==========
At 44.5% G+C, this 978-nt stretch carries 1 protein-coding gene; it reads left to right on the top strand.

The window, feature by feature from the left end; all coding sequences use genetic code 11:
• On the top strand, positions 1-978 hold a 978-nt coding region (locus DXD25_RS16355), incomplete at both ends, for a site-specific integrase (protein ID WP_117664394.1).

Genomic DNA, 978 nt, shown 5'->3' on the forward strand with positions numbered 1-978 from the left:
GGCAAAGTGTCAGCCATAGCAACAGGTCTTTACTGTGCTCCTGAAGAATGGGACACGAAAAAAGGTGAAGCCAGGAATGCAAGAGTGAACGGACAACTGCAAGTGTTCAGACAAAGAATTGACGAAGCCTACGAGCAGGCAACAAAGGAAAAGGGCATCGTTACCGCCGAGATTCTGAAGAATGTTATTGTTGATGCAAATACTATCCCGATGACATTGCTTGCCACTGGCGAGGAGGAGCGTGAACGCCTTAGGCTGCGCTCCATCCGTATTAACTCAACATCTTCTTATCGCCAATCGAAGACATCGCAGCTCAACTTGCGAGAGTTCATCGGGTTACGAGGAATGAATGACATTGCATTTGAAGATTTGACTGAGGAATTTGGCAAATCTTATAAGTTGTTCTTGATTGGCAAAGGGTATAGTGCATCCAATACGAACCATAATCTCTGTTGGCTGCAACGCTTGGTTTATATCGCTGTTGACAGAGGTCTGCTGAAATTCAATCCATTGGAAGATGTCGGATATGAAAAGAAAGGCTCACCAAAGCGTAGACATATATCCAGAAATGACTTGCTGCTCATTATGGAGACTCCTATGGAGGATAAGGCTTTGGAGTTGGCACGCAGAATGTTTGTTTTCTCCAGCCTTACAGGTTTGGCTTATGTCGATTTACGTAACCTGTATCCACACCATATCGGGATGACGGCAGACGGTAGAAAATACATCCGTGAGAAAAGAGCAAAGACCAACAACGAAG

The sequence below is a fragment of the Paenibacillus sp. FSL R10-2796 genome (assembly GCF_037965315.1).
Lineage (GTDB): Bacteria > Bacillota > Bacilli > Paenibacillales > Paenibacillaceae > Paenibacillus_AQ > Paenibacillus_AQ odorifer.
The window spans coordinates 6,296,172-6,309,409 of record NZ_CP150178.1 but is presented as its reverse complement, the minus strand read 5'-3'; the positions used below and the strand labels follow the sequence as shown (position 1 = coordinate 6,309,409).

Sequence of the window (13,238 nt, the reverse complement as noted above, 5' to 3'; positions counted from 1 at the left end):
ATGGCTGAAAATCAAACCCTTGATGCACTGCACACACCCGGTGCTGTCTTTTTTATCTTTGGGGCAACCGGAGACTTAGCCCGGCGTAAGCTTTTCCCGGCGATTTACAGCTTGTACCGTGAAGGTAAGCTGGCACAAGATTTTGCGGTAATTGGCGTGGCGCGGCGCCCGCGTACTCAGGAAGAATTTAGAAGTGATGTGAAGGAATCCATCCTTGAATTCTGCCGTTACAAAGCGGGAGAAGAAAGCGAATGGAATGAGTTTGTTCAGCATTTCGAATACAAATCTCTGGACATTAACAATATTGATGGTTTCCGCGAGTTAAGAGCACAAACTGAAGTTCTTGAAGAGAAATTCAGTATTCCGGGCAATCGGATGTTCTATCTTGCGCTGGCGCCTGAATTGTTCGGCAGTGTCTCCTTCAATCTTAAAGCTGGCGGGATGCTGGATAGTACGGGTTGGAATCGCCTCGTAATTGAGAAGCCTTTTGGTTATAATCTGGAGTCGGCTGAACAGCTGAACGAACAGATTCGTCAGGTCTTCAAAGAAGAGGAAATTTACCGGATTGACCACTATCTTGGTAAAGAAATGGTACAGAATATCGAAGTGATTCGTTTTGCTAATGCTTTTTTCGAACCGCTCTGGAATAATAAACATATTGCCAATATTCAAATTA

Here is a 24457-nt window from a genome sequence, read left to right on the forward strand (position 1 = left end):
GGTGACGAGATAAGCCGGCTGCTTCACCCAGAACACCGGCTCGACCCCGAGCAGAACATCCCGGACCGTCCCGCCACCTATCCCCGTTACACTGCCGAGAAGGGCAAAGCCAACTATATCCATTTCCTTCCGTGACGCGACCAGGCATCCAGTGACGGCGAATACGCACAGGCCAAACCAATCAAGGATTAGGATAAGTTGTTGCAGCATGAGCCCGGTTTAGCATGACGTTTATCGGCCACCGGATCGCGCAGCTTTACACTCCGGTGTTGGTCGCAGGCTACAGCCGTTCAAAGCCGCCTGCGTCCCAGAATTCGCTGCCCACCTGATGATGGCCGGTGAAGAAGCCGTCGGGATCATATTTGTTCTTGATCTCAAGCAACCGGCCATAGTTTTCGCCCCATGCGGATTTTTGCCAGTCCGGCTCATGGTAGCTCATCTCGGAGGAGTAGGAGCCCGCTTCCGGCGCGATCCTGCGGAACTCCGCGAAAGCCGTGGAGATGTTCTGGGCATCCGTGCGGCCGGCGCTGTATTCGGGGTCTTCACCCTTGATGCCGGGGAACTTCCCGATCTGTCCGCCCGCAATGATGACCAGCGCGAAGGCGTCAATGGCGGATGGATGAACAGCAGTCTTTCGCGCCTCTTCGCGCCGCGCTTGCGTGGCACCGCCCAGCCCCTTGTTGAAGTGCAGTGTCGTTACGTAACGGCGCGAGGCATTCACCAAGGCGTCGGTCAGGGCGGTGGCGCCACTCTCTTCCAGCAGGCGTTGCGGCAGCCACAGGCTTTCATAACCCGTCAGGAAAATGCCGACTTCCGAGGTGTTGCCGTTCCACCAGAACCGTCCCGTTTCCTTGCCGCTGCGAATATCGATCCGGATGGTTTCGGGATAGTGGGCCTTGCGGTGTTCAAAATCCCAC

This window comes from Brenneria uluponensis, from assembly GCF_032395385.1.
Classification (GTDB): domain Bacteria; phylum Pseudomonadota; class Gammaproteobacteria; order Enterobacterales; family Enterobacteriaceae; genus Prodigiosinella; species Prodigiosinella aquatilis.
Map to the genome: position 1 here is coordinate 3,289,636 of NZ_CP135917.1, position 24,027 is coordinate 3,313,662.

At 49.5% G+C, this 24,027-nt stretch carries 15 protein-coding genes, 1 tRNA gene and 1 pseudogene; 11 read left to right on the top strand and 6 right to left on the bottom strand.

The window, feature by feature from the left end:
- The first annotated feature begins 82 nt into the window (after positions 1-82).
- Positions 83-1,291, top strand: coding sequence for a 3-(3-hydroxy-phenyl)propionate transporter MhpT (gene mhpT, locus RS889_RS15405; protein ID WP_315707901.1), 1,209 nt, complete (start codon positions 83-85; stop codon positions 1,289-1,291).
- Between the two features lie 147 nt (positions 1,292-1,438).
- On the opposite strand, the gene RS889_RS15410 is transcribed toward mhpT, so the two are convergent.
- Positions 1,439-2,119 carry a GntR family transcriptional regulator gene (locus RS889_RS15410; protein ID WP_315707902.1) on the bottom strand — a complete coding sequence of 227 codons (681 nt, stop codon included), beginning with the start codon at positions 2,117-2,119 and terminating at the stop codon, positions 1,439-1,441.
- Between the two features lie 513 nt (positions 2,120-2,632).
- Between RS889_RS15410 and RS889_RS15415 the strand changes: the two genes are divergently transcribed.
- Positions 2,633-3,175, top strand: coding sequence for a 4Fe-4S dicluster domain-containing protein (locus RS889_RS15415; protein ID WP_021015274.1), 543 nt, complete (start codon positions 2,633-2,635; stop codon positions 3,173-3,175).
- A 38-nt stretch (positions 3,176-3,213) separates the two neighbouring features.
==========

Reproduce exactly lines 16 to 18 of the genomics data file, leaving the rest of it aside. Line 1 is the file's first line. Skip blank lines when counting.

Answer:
At 49.5% G+C, this 24,027-nt stretch carries 15 protein-coding genes, 1 tRNA gene and 1 pseudogene; 11 read left to right on the top strand and 6 right to left on the bottom strand.

The window, feature by feature from the left end:
- The first annotated feature begins 82 nt into the window (after positions 1-82).